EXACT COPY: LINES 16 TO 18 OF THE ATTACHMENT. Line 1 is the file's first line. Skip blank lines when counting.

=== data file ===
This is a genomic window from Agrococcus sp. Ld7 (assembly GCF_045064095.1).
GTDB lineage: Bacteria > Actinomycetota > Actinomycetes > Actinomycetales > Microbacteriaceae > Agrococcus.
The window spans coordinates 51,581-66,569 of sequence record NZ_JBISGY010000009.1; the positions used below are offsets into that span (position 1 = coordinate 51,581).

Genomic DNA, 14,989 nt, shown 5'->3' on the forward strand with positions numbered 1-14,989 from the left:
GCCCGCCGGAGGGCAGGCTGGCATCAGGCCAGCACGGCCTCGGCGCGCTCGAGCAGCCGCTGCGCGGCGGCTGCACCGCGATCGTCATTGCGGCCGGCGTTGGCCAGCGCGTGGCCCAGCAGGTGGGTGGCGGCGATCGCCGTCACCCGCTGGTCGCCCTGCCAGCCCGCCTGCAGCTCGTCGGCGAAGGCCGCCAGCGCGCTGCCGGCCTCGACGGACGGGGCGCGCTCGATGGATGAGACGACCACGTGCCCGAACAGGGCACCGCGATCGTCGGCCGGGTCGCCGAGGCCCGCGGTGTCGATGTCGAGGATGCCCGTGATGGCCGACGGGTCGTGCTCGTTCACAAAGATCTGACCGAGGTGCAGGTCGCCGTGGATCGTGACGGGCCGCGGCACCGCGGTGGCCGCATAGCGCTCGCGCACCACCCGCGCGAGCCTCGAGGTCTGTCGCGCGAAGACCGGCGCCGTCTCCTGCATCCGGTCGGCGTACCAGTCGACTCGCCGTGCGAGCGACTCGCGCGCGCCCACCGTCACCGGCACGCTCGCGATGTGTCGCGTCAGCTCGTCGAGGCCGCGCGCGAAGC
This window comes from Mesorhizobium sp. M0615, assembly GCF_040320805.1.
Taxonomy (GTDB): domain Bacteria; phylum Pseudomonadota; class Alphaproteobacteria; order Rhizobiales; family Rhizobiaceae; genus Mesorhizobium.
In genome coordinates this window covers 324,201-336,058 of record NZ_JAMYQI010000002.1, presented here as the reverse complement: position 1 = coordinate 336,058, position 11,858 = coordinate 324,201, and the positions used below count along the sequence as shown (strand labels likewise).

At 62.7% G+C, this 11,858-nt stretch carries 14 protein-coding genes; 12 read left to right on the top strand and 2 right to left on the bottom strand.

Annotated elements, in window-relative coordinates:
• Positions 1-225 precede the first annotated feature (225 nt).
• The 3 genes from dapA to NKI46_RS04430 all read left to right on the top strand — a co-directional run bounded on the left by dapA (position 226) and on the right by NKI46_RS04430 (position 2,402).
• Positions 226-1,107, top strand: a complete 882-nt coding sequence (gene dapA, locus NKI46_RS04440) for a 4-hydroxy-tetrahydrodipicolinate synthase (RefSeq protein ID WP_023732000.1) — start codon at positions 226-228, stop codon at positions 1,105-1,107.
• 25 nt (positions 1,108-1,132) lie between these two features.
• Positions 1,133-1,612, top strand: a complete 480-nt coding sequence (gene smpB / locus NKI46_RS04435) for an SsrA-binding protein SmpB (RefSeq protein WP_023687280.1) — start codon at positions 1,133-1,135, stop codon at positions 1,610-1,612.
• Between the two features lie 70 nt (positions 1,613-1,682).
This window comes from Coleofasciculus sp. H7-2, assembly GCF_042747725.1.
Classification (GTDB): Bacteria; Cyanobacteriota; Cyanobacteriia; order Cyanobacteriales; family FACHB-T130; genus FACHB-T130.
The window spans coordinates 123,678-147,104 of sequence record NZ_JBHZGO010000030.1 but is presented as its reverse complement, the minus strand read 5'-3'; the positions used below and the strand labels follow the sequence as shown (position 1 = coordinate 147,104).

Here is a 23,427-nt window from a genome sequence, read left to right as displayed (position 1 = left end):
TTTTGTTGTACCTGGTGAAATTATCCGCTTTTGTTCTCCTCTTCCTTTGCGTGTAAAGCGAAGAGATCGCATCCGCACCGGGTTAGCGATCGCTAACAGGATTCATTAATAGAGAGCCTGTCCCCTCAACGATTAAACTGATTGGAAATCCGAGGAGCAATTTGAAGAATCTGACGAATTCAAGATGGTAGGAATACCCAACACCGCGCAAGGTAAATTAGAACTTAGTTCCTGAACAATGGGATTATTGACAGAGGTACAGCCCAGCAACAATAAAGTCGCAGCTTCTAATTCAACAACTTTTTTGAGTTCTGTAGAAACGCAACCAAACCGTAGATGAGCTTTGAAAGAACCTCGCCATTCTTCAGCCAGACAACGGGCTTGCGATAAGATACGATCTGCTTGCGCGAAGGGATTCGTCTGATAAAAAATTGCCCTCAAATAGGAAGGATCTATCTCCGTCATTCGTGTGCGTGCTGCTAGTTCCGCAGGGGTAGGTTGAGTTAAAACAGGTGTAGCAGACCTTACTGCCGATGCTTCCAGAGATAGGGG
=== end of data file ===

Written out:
• Between the two features lie 70 nt (positions 1,613-1,682).
This window comes from Coleofasciculus sp. H7-2, assembly GCF_042747725.1.
Classification (GTDB): Bacteria; Cyanobacteriota; Cyanobacteriia; order Cyanobacteriales; family FACHB-T130; genus FACHB-T130.